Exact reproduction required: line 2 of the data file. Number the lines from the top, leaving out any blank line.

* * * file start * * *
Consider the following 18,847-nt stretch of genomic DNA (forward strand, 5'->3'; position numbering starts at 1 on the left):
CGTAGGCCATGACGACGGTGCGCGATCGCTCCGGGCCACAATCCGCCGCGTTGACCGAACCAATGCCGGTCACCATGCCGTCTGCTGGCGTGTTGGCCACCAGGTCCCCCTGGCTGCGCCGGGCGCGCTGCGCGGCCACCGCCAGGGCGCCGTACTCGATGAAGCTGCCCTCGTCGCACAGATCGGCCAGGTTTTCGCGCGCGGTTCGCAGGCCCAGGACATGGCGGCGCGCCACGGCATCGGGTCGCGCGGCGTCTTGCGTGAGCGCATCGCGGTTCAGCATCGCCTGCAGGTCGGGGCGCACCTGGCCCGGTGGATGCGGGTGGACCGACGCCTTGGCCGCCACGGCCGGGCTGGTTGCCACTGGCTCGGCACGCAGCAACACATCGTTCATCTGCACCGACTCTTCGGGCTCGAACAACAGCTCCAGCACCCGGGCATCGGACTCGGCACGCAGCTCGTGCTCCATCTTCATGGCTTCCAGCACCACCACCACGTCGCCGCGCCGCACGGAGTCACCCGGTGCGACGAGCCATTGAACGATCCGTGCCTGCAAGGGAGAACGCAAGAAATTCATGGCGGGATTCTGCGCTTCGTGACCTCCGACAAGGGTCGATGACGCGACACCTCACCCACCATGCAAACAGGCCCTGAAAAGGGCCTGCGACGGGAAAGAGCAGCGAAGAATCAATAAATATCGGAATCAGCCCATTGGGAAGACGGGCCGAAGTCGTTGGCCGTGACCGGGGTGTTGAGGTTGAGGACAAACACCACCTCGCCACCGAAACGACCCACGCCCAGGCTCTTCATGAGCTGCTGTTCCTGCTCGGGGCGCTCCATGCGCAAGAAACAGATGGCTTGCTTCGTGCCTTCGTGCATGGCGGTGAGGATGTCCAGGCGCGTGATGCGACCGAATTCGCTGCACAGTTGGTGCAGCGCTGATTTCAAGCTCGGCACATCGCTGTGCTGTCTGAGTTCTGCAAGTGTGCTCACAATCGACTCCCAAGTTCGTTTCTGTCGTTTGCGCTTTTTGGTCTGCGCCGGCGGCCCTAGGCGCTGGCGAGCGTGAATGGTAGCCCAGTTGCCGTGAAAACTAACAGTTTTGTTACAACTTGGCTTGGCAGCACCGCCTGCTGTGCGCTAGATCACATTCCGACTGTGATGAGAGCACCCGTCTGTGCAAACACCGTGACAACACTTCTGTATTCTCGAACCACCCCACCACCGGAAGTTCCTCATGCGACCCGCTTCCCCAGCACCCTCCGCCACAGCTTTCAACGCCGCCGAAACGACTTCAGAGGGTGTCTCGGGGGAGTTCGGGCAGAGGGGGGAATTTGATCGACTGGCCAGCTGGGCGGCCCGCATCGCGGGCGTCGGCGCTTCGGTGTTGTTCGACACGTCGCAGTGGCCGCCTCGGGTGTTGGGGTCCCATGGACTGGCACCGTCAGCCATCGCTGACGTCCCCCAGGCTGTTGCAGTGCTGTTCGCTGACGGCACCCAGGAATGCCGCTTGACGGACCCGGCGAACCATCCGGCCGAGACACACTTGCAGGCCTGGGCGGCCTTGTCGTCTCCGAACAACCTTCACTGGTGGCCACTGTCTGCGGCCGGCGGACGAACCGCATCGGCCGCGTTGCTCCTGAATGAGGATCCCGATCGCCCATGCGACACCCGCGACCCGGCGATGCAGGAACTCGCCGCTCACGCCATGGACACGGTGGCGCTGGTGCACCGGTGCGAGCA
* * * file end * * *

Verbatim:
CGTAGGCCATGACGACGGTGCGCGATCGCTCCGGGCCACAATCCGCCGCGTTGACCGAACCAATGCCGGTCACCATGCCGTCTGCTGGCGTGTTGGCCACCAGGTCCCCCTGGCTGCGCCGGGCGCGCTGCGCGGCCACCGCCAGGGCGCCGTACTCGATGAAGCTGCCCTCGTCGCACAGATCGGCCAGGTTTTCGCGCGCGGTTCGCAGGCCCAGGACATGGCGGCGCGCCACGGCATCGGGTCGCGCGGCGTCTTGCGTGAGCGCATCGCGGTTCAGCATCGCCTGCAGGTCGGGGCGCACCTGGCCCGGTGGATGCGGGTGGACCGACGCCTTGGCCGCCACGGCCGGGCTGGTTGCCACTGGCTCGGCACGCAGCAACACATCGTTCATCTGCACCGACTCTTCGGGCTCGAACAACAGCTCCAGCACCCGGGCATCGGACTCGGCACGCAGCTCGTGCTCCATCTTCATGGCTTCCAGCACCACCACCACGTCGCCGCGCCGCACGGAGTCACCCGGTGCGACGAGCCATTGAACGATCCGTGCCTGCAAGGGAGAACGCAAGAAATTCATGGCGGGATTCTGCGCTTCGTGACCTCCGACAAGGGTCGATGACGCGACACCTCACCCACCATGCAAACAGGCCCTGAAAAGGGCCTGCGACGGGAAAGAGCAGCGAAGAATCAATAAATATCGGAATCAGCCCATTGGGAAGACGGGCCGAAGTCGTTGGCCGTGACCGGGGTGTTGAGGTTGAGGACAAACACCACCTCGCCACCGAAACGACCCACGCCCAGGCTCTTCATGAGCTGCTGTTCCTGCTCGGGGCGCTCCATGCGCAAGAAACAGATGGCTTGCTTCGTGCCTTCGTGCATGGCGGTGAGGATGTCCAGGCGCGTGATGCGACCGAATTCGCTGCACAGTTGGTGCAGCGCTGATTTCAAGCTCGGCACATCGCTGTGCTGTCTGAGTTCTGCAAGTGTGCTCACAATCGACTCCCAAGTTCGTTTCTGTCGTTTGCGCTTTTTGGTCTGCGCCGGCGGCCCTAGGCGCTGGCGAGCGTGAATGGTAGCCCAGTTGCCGTGAAAACTAACAGTTTTGTTACAACTTGGCTTGGCAGCACCGCCTGCTGTGCGCTAGATCACATTCCGACTGTGATGAGAGCACCCGTCTGTGCAAACACCGTGACAACACTTCTGTATTCTCGAACCACCCCACCACCGGAAGTTCCTCATGCGACCCGCTTCCCCAGCACCCTCCGCCACAGCTTTCAACGCCGCCGAAACGACTTCAGAGGGTGTCTCGGGGGAGTTCGGGCAGAGGGGGGAATTTGATCGACTGGCCAGCTGGGCGGCCCGCATCGCGGGCGTCGGCGCTTCGGTGTTGTTCGACACGTCGCAGTGGCCGCCTCGGGTGTTGGGGTCCCATGGACTGGCACCGTCAGCCATCGCTGACGTCCCCCAGGCTGTTGCAGTGCTGTTCGCTGACGGCACCCAGGAATGCCGCTTGACGGACCCGGCGAACCATCCGGCCGAGACACACTTGCAGGCCTGGGCGGCCTTGTCGTCTCCGAACAACCTTCACTGGTGGCCACTGTCTGCGGCCGGCGGACGAACCGCATCGGCCGCGTTGCTCCTGAATGAGGATCCCGATCGCCCATGCGACACCCGCGACCCGGCGATGCAGGAACTCGCCGCTCACGCCATGGACACGGTGGCGCTGGTGCACCGGTGCGAGCA